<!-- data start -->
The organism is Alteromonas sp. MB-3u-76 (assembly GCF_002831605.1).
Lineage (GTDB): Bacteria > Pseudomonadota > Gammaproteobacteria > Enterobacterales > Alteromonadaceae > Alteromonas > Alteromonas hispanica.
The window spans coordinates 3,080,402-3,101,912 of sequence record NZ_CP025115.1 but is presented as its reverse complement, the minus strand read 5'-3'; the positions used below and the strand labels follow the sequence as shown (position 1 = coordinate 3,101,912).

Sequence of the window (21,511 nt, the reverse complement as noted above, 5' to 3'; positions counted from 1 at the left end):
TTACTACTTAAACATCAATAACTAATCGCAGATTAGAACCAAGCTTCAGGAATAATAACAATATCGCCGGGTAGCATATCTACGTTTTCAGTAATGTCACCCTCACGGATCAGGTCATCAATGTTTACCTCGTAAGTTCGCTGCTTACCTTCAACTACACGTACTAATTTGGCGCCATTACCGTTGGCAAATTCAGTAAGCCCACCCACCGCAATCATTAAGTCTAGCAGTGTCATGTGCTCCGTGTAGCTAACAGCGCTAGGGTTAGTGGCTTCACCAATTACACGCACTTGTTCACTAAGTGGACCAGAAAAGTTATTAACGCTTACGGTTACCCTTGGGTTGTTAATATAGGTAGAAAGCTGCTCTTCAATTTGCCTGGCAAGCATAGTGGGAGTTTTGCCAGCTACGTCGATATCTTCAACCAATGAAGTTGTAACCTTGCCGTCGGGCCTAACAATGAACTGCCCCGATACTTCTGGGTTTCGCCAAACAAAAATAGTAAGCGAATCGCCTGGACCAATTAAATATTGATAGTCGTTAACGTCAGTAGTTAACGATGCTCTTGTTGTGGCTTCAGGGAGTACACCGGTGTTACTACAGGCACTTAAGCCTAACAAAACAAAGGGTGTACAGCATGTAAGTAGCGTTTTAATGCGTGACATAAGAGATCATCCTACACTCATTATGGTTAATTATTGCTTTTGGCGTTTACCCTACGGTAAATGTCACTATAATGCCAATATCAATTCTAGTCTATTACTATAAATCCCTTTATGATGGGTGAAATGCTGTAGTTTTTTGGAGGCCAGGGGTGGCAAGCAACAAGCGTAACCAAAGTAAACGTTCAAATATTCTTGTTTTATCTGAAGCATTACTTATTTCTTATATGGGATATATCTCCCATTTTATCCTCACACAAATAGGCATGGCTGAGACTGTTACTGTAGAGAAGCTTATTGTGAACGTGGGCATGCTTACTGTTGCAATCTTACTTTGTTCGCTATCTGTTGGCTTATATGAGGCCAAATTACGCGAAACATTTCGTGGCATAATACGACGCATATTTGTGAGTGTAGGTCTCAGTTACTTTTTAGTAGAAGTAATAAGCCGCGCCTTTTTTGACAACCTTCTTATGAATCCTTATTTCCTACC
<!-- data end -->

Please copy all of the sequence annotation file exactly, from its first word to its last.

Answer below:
The organism is Alteromonas sp. MB-3u-76 (assembly GCF_002831605.1).
Lineage (GTDB): Bacteria > Pseudomonadota > Gammaproteobacteria > Enterobacterales > Alteromonadaceae > Alteromonas > Alteromonas hispanica.
The window spans coordinates 3,080,402-3,101,912 of sequence record NZ_CP025115.1 but is presented as its reverse complement, the minus strand read 5'-3'; the positions used below and the strand labels follow the sequence as shown (position 1 = coordinate 3,101,912).

Sequence of the window (21,511 nt, the reverse complement as noted above, 5' to 3'; positions counted from 1 at the left end):
TTACTACTTAAACATCAATAACTAATCGCAGATTAGAACCAAGCTTCAGGAATAATAACAATATCGCCGGGTAGCATATCTACGTTTTCAGTAATGTCACCCTCACGGATCAGGTCATCAATGTTTACCTCGTAAGTTCGCTGCTTACCTTCAACTACACGTACTAATTTGGCGCCATTACCGTTGGCAAATTCAGTAAGCCCACCCACCGCAATCATTAAGTCTAGCAGTGTCATGTGCTCCGTGTAGCTAACAGCGCTAGGGTTAGTGGCTTCACCAATTACACGCACTTGTTCACTAAGTGGACCAGAAAAGTTATTAACGCTTACGGTTACCCTTGGGTTGTTAATATAGGTAGAAAGCTGCTCTTCAATTTGCCTGGCAAGCATAGTGGGAGTTTTGCCAGCTACGTCGATATCTTCAACCAATGAAGTTGTAACCTTGCCGTCGGGCCTAACAATGAACTGCCCCGATACTTCTGGGTTTCGCCAAACAAAAATAGTAAGCGAATCGCCTGGACCAATTAAATATTGATAGTCGTTAACGTCAGTAGTTAACGATGCTCTTGTTGTGGCTTCAGGGAGTACACCGGTGTTACTACAGGCACTTAAGCCTAACAAAACAAAGGGTGTACAGCATGTAAGTAGCGTTTTAATGCGTGACATAAGAGATCATCCTACACTCATTATGGTTAATTATTGCTTTTGGCGTTTACCCTACGGTAAATGTCACTATAATGCCAATATCAATTCTAGTCTATTACTATAAATCCCTTTATGATGGGTGAAATGCTGTAGTTTTTTGGAGGCCAGGGGTGGCAAGCAACAAGCGTAACCAAAGTAAACGTTCAAATATTCTTGTTTTATCTGAAGCATTACTTATTTCTTATATGGGATATATCTCCCATTTTATCCTCACACAAATAGGCATGGCTGAGACTGTTACTGTAGAGAAGCTTATTGTGAACGTGGGCATGCTTACTGTTGCAATCTTACTTTGTTCGCTATCTGTTGGCTTATATGAGGCCAAATTACGCGAAACATTTCGTGGCATAATACGACGCATATTTGTGAGTGTAGGTCTCAGTTACTTTTTAGTAGAAGTAATAAGCCGCGCCTTTTTTGACAACCTTCTTATGAATCCTTATTTCCTACC